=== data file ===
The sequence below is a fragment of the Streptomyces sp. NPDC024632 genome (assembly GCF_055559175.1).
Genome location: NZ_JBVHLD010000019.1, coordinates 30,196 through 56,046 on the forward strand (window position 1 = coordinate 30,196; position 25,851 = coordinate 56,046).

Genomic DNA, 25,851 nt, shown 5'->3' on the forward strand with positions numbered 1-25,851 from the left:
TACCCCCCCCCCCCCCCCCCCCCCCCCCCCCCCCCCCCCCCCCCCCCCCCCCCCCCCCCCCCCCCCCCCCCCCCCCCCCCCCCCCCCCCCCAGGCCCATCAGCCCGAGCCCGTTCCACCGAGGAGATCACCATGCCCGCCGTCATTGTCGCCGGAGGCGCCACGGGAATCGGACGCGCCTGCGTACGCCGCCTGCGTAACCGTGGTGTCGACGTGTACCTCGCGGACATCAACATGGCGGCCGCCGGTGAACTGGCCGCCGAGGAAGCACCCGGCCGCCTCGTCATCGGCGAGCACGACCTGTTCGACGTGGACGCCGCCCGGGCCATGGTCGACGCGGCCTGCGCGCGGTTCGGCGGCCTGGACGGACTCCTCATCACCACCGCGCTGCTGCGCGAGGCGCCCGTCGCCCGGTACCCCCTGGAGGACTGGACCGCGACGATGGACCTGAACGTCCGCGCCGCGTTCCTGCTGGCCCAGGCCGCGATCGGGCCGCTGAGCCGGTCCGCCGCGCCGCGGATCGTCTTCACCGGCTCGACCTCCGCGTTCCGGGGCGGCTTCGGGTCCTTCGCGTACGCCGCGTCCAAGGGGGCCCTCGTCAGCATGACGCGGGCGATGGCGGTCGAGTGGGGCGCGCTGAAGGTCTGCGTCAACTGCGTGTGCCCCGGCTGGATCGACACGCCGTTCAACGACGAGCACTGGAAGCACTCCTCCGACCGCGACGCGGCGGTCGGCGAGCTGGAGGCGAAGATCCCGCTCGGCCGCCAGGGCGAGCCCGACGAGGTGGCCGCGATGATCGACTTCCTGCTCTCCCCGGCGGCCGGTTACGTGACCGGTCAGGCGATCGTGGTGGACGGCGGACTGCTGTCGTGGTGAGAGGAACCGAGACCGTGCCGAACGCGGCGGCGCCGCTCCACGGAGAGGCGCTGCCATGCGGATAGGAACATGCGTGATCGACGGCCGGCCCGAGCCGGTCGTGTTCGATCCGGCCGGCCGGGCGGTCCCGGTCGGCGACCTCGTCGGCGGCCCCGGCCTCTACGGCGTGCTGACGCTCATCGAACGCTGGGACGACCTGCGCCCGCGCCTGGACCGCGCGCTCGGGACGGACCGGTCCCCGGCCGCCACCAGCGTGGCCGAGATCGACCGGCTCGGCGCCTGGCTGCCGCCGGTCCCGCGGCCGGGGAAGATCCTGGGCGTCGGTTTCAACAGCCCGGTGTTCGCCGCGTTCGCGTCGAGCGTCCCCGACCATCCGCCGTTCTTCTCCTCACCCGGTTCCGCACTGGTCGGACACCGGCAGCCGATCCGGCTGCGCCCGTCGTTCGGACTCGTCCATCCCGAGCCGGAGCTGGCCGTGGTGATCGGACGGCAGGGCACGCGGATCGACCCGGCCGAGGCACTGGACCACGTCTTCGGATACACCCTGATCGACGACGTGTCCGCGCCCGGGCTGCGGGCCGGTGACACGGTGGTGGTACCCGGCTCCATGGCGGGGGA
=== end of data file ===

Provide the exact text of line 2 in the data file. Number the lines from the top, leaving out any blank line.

Genome location: NZ_JBVHLD010000019.1, coordinates 30,196 through 56,046 on the forward strand (window position 1 = coordinate 30,196; position 25,851 = coordinate 56,046).